There is a monthly cost associated with these types of devices, which varies depending on the device functionality and the company supplying the service.

When looking to purchase one of these systems, it is generally advised that the device chosen be compliant with the British Standard for lone working: BS 8484:2016.

Devices for working in areas with no mobile signal:

When working in areas with no mobile signal, devices are available which bypass the need to talk to an operator. A red alert/panic button sends GPS information directly to the emergency services. The surveyor can also regularly send and save their location, which allows people to remotely track their whereabouts via downloaded software. Amber alert systems can be pre-set and are monitored by software, so that if the surveyor does not disable the alert by the set time, emergency services are contacted and sent a current GPS location for the surveyor – again, the pre-set alert time can be altered in the field if a survey is taking longer than expected.

Lone worker apps:

These can be downloaded to a smartphone or tablet and effectively turn the phone or tablet into a personal safety device. They essentially have the same functionality as a device specifically supplied for this purpose, i.e. red alert/panic button system, amber alert/pre-set system, ‘man-down’ system and location facilities.  They rely on GPS and the functionality varies according to the type of smartphone or tablet.

Links to mobile phones:

It is also possible, as a low cost solution, to use a mobile phone for red/panic and amber/pre-set alert systems without needing to download an app. The functionality of this is reduced compared to other systems, but it may be useful if the surveyor only occasionally needs to use this type of service or has a limited budget.

It is useful to invest in a portable charger/power bank to accompany the above solutions. These come in a wide range of sizes and are relatively inexpensive. They provide reassurance that you can give your phone or safety device a much needed power boost when the battery is running low – just remember to charge them before you go out!

The above safety devices should only ever be used in addition to other safe systems of work. It is always important to cover the basics before going out on site. Complete a risk assessment and try to obtain as much information as possible beforehand. There are various sources that can be utilised in addition to speaking to clients – for example, viewing online aerial photographs of the site and surrounds and using ‘streetview’ tools to ‘drive’ around the roads surrounding the site, enables you to check out the general vibe of the area, familiarise yourself visually with the site and note safe access and egress points.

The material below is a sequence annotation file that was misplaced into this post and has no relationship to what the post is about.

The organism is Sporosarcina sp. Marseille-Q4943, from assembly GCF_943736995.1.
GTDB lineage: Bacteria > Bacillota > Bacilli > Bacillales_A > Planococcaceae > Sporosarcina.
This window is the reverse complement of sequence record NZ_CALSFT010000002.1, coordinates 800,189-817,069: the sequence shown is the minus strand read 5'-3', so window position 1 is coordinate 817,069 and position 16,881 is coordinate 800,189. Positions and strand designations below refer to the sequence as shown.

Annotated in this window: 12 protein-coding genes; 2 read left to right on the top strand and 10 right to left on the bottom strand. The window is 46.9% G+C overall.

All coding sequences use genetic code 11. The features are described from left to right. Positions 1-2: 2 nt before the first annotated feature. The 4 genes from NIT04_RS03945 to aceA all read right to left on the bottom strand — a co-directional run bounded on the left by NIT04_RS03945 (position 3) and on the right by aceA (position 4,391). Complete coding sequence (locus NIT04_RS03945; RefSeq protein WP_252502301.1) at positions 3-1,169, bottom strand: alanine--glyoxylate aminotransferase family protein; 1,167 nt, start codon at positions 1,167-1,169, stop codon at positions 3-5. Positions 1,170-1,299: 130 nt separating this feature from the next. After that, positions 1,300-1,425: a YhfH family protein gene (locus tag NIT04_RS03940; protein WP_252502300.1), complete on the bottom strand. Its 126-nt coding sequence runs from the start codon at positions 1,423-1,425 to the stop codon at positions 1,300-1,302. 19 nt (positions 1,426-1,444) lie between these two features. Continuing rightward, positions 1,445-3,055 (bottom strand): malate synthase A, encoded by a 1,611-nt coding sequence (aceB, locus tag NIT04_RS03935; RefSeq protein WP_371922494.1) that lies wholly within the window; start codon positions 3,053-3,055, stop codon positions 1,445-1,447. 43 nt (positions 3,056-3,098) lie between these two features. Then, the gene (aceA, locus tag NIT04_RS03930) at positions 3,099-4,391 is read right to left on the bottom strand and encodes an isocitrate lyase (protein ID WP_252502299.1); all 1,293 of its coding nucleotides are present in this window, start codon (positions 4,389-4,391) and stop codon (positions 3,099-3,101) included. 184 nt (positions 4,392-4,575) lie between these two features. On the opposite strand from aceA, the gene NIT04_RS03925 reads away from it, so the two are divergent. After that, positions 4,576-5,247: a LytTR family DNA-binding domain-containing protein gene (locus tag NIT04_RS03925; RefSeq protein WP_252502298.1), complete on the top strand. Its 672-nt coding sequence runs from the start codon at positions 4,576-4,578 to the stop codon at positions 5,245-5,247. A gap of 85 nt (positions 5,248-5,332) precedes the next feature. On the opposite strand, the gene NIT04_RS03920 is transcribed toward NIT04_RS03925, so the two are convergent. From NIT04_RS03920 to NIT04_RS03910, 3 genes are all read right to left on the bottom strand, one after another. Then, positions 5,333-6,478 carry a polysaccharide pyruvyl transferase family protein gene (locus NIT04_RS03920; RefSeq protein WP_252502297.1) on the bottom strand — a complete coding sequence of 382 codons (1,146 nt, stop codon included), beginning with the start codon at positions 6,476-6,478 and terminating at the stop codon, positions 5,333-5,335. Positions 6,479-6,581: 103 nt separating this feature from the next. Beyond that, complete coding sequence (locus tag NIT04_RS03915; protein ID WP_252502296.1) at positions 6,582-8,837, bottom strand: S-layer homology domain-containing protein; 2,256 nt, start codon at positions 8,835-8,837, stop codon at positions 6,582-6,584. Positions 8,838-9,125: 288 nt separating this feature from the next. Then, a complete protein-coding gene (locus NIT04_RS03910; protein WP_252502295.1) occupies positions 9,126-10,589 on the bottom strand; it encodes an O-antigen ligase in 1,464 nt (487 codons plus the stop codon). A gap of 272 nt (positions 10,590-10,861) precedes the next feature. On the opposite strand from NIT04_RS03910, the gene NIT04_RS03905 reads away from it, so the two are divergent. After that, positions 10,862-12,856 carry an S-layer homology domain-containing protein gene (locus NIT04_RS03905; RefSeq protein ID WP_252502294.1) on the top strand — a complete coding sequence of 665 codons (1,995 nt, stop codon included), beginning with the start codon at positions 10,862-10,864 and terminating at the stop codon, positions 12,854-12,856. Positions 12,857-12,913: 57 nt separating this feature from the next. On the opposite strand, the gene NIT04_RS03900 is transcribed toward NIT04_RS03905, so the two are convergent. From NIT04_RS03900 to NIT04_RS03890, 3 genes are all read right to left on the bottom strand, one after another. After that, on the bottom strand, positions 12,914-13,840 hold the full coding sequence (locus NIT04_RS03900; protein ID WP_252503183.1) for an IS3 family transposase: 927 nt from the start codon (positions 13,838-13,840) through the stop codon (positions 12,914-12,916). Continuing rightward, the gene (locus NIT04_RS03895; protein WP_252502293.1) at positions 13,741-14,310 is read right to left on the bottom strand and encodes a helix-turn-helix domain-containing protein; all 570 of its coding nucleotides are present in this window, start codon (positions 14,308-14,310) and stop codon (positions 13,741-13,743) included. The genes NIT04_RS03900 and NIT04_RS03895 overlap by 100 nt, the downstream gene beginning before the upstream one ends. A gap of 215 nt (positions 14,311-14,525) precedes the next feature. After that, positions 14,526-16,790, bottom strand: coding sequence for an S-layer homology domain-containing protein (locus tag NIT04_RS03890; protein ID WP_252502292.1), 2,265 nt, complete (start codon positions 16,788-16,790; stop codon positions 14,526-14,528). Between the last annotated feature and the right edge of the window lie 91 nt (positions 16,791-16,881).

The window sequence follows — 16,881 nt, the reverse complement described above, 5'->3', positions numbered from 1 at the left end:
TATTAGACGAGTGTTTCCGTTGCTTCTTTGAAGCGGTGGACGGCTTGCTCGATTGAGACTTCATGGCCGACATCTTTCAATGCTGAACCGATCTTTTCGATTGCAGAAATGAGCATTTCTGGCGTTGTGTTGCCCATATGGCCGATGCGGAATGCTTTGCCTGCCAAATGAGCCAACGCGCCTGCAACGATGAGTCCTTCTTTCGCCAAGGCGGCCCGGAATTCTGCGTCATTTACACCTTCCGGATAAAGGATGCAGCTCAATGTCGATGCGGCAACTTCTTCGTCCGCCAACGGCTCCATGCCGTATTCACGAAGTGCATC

In addition: make sure that you take phone numbers with you – ideally pre-programmed into the phone so that you’re not scratching around for bits of paper; tell people where you are going; check in with people as need be; wear correct personal protective equipment for the site conditions; receive appropriate training; have the appropriate fitness levels required to undertake the survey safely; decide on the best means of transport; familiarise yourself where the nearest facilities are; allow enough time to undertake the work and have appropriate rest breaks; notify the police in advance if necessary; take spares of items such as batteries; wear the right clothing for the weather conditions – be prepared to cancel the survey in bad weather; and ensure communication is easily available when working with others on site.

The bottom line is to be as prepared as possible and do not use safety devices as an excuse to be less vigilant, cut back on the site prep, or put yourself in a situation that you wouldn’t ordinarily put yourself in should you not have such a device with you. Lastly, but most importantly, always walk away if you feel uncomfortable.

About the Author:  Kate Priestman (CEnv, MCIEEM) has over sixteen years experience as an ecologist.  Prior to setting up her own consultancy business in 2012, Kate worked in London for over a decade, providing the lead ecology role for a number of high profile projects.  Kate works as an artist, writer and editor.

All images are ©Kate Priestman